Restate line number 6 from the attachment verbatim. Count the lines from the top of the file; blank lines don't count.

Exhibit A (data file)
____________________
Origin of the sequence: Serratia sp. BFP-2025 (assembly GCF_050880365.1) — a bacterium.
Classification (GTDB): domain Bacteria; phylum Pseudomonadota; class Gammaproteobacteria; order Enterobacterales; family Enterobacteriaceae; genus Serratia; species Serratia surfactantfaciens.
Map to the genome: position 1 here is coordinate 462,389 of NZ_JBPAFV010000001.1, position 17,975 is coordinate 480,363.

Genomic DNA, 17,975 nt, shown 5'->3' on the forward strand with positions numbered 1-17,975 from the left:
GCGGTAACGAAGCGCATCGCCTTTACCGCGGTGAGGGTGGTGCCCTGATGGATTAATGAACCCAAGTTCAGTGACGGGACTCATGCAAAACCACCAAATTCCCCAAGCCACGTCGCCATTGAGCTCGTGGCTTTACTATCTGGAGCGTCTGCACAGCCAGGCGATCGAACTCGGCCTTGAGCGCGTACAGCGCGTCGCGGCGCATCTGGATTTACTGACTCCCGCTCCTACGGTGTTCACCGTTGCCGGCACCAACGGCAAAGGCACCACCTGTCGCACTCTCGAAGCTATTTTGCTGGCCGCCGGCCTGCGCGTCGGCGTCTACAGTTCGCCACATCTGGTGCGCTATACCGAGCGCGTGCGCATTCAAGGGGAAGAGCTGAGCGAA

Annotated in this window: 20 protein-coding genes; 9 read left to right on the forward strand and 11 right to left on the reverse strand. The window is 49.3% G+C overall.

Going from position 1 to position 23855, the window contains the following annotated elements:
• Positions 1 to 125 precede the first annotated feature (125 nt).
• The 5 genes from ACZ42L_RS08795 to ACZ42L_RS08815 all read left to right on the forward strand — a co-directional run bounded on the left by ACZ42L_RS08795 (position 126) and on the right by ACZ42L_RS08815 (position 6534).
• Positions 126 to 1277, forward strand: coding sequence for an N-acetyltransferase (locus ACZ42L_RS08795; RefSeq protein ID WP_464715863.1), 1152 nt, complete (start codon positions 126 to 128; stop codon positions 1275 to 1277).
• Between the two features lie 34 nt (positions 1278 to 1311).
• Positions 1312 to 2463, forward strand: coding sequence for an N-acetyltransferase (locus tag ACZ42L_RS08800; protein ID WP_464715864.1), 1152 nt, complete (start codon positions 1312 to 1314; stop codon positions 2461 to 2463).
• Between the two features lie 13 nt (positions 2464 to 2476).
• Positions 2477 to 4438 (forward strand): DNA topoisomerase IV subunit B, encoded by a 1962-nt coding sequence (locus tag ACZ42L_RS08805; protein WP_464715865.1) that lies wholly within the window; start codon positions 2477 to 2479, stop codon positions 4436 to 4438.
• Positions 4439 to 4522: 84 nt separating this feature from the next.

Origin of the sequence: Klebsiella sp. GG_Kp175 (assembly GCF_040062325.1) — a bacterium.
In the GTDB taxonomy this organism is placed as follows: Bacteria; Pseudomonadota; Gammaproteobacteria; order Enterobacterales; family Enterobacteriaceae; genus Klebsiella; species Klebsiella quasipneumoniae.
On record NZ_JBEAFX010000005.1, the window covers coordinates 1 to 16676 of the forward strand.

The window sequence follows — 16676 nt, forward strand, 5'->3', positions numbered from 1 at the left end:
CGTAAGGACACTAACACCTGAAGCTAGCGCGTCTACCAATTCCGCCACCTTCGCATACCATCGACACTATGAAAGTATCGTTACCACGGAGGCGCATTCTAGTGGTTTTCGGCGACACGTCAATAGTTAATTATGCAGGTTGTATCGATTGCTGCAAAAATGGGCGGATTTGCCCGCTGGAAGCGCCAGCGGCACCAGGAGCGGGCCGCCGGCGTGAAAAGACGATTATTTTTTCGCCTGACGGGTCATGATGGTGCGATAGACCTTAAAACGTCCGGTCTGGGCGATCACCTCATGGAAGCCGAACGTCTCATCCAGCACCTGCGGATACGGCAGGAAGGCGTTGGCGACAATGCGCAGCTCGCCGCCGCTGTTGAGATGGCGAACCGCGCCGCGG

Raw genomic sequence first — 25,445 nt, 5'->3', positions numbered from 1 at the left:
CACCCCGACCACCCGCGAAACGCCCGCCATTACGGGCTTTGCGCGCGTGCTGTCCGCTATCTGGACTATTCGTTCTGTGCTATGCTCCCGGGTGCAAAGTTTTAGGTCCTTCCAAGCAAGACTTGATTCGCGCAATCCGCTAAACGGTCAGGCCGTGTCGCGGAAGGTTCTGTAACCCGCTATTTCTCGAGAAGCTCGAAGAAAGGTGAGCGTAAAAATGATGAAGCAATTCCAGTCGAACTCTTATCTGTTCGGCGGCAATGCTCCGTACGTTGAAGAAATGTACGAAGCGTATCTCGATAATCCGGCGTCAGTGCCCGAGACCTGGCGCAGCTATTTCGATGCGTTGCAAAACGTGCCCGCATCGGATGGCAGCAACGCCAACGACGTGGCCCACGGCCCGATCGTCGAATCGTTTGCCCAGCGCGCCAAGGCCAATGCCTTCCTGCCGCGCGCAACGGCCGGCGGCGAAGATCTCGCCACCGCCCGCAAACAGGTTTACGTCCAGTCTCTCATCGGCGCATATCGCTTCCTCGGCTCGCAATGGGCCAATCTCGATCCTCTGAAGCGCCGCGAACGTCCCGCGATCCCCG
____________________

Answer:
Annotated in this window: 20 protein-coding genes; 9 read left to right on the forward strand and 11 right to left on the reverse strand. The window is 49.3% G+C overall.